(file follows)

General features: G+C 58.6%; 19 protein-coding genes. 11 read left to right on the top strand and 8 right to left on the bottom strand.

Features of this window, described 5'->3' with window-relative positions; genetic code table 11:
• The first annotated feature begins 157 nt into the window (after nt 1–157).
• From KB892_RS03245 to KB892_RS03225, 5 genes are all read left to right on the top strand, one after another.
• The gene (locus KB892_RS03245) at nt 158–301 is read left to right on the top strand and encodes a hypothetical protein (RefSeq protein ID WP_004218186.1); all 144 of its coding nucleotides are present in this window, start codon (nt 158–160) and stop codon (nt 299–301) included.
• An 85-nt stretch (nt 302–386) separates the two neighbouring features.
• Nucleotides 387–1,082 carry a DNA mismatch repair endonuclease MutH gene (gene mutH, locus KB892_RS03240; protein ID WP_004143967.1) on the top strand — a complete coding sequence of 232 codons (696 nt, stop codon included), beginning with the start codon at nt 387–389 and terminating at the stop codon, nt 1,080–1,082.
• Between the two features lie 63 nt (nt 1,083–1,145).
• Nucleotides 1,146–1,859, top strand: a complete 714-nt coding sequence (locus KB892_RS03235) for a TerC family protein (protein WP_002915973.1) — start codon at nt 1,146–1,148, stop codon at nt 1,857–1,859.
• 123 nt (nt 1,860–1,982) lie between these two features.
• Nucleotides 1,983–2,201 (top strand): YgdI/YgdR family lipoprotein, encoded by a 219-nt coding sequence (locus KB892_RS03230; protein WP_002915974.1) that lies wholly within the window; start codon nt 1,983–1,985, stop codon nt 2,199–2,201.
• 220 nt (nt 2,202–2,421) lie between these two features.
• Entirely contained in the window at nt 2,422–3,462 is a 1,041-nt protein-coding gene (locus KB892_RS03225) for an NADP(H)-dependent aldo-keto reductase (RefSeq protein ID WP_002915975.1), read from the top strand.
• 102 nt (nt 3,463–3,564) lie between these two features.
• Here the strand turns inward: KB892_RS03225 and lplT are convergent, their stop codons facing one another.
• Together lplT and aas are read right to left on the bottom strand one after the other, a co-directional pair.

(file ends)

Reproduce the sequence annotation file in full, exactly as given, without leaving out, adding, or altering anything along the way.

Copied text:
General features: G+C 58.6%; 19 protein-coding genes. 11 read left to right on the top strand and 8 right to left on the bottom strand.

Features of this window, described 5'->3' with window-relative positions; genetic code table 11:
• The first annotated feature begins 157 nt into the window (after nt 1–157).
• From KB892_RS03245 to KB892_RS03225, 5 genes are all read left to right on the top strand, one after another.
• The gene (locus KB892_RS03245) at nt 158–301 is read left to right on the top strand and encodes a hypothetical protein (RefSeq protein ID WP_004218186.1); all 144 of its coding nucleotides are present in this window, start codon (nt 158–160) and stop codon (nt 299–301) included.
• An 85-nt stretch (nt 302–386) separates the two neighbouring features.
• Nucleotides 387–1,082 carry a DNA mismatch repair endonuclease MutH gene (gene mutH, locus KB892_RS03240; protein ID WP_004143967.1) on the top strand — a complete coding sequence of 232 codons (696 nt, stop codon included), beginning with the start codon at nt 387–389 and terminating at the stop codon, nt 1,080–1,082.
• Between the two features lie 63 nt (nt 1,083–1,145).
• Nucleotides 1,146–1,859, top strand: a complete 714-nt coding sequence (locus KB892_RS03235) for a TerC family protein (protein WP_002915973.1) — start codon at nt 1,146–1,148, stop codon at nt 1,857–1,859.
• 123 nt (nt 1,860–1,982) lie between these two features.
• Nucleotides 1,983–2,201 (top strand): YgdI/YgdR family lipoprotein, encoded by a 219-nt coding sequence (locus KB892_RS03230; protein WP_002915974.1) that lies wholly within the window; start codon nt 1,983–1,985, stop codon nt 2,199–2,201.
• 220 nt (nt 2,202–2,421) lie between these two features.
• Entirely contained in the window at nt 2,422–3,462 is a 1,041-nt protein-coding gene (locus KB892_RS03225) for an NADP(H)-dependent aldo-keto reductase (RefSeq protein ID WP_002915975.1), read from the top strand.
• 102 nt (nt 3,463–3,564) lie between these two features.
• Here the strand turns inward: KB892_RS03225 and lplT are convergent, their stop codons facing one another.
• Together lplT and aas are read right to left on the bottom strand one after the other, a co-directional pair.